The President's message is highly applauded. It is well written; but I do not perceive much substance in it, besides some eloquent reproaches of England and France for the maintenance of their neutrality, which in effect is greatly more beneficial to the United States than to us. The President essays to encourage the people to continued effort and endurance — and such encouragement is highly judicious at this dark epoch of the struggle. He says truly we have larger armies, and a better supply of arms, etc., now, than we have had at any time previously.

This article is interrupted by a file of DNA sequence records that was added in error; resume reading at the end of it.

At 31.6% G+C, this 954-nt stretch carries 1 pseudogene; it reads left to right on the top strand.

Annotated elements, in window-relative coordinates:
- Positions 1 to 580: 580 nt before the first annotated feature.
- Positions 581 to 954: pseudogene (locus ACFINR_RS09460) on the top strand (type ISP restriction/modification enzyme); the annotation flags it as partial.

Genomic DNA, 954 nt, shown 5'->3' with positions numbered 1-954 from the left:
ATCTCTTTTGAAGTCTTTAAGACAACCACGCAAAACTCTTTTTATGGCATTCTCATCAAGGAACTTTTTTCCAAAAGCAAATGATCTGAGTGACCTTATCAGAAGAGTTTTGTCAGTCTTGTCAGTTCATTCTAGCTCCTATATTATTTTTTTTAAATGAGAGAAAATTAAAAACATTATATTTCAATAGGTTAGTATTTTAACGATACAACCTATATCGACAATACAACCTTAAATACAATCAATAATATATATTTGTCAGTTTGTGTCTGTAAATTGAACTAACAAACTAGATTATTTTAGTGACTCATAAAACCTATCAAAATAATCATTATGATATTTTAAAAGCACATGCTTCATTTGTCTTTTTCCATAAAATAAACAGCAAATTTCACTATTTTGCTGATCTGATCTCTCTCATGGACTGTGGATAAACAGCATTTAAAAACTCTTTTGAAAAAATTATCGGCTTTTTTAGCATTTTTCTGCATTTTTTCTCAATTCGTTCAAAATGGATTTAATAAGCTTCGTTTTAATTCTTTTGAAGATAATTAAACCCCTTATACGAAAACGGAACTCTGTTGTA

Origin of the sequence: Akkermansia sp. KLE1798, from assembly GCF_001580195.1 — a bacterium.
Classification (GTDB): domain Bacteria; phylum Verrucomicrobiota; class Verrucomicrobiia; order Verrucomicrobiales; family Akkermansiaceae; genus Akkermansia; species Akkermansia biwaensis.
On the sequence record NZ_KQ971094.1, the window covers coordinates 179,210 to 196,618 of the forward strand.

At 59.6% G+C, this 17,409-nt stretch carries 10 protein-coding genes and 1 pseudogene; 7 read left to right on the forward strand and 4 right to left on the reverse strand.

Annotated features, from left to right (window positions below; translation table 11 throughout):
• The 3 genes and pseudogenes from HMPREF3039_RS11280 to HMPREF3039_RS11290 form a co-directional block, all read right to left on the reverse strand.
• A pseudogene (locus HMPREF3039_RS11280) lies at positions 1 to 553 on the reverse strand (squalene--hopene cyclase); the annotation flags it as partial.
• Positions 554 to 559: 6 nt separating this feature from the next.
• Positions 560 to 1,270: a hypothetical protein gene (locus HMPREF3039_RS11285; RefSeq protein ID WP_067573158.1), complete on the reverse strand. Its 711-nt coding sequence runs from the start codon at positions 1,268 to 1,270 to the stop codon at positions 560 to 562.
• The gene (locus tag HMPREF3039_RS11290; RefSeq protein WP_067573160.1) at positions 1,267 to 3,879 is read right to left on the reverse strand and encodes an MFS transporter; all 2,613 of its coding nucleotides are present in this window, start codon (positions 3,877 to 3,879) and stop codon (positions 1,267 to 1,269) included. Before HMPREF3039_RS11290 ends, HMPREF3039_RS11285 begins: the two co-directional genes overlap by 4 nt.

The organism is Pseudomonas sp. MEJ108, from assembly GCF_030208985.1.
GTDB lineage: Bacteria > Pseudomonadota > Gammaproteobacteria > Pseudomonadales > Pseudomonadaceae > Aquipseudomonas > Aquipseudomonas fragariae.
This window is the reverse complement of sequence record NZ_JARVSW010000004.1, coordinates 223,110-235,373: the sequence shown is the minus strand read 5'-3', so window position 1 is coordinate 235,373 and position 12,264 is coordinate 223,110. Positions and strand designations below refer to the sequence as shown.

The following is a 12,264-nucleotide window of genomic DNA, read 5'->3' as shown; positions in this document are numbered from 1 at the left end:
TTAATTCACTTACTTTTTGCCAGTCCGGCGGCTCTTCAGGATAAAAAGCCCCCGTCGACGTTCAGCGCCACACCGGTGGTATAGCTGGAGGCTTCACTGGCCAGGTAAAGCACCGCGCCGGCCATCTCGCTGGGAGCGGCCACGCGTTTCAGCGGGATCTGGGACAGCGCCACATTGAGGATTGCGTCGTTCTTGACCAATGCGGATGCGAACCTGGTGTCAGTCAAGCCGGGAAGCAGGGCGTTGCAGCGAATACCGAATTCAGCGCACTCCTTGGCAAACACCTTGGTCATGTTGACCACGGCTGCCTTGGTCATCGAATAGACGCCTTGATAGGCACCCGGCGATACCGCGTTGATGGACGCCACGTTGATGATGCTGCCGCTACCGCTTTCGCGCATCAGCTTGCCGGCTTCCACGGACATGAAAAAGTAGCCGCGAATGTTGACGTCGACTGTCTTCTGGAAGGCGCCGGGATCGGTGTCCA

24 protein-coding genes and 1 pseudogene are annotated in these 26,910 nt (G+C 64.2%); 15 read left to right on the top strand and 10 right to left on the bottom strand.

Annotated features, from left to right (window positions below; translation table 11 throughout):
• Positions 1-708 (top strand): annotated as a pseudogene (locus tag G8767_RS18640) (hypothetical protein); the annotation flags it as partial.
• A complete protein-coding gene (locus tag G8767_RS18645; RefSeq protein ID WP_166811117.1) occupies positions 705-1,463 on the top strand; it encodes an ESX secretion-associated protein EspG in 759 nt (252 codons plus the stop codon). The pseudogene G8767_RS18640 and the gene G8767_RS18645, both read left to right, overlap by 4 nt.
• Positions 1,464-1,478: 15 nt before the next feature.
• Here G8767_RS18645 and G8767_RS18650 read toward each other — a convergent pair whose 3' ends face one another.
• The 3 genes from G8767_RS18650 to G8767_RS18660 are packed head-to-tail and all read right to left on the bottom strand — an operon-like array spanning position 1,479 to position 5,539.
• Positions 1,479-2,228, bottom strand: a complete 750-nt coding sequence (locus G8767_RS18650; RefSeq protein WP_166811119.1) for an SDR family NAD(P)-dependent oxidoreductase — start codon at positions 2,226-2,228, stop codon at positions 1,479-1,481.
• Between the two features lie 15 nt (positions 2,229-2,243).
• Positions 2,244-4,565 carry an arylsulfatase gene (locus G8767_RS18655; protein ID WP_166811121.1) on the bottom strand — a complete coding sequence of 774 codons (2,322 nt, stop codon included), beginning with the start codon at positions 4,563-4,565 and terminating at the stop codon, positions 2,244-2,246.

The President says he will, unless Congress directs differently, have all Federal officers that we may capture, handed over to the States to be dealt with as John Brown was dealt with. The Emancipation Proclamation, if not revoked, may convert the war into a most barbarous conflict.
Mr. Foote, yesterday, introduced a resolution requesting the recall of our diplomatic agents; and, after a certain time, to notify the foreign consuls to leave the country, no longer recognizing them in an official capacity.
A bill was introduced making Marylanders subject to conscription.
SOURCE: John Beauchamp Jones, A Rebel War Clerk's Diary at the Confederate States Capital, Volume 1, p. 238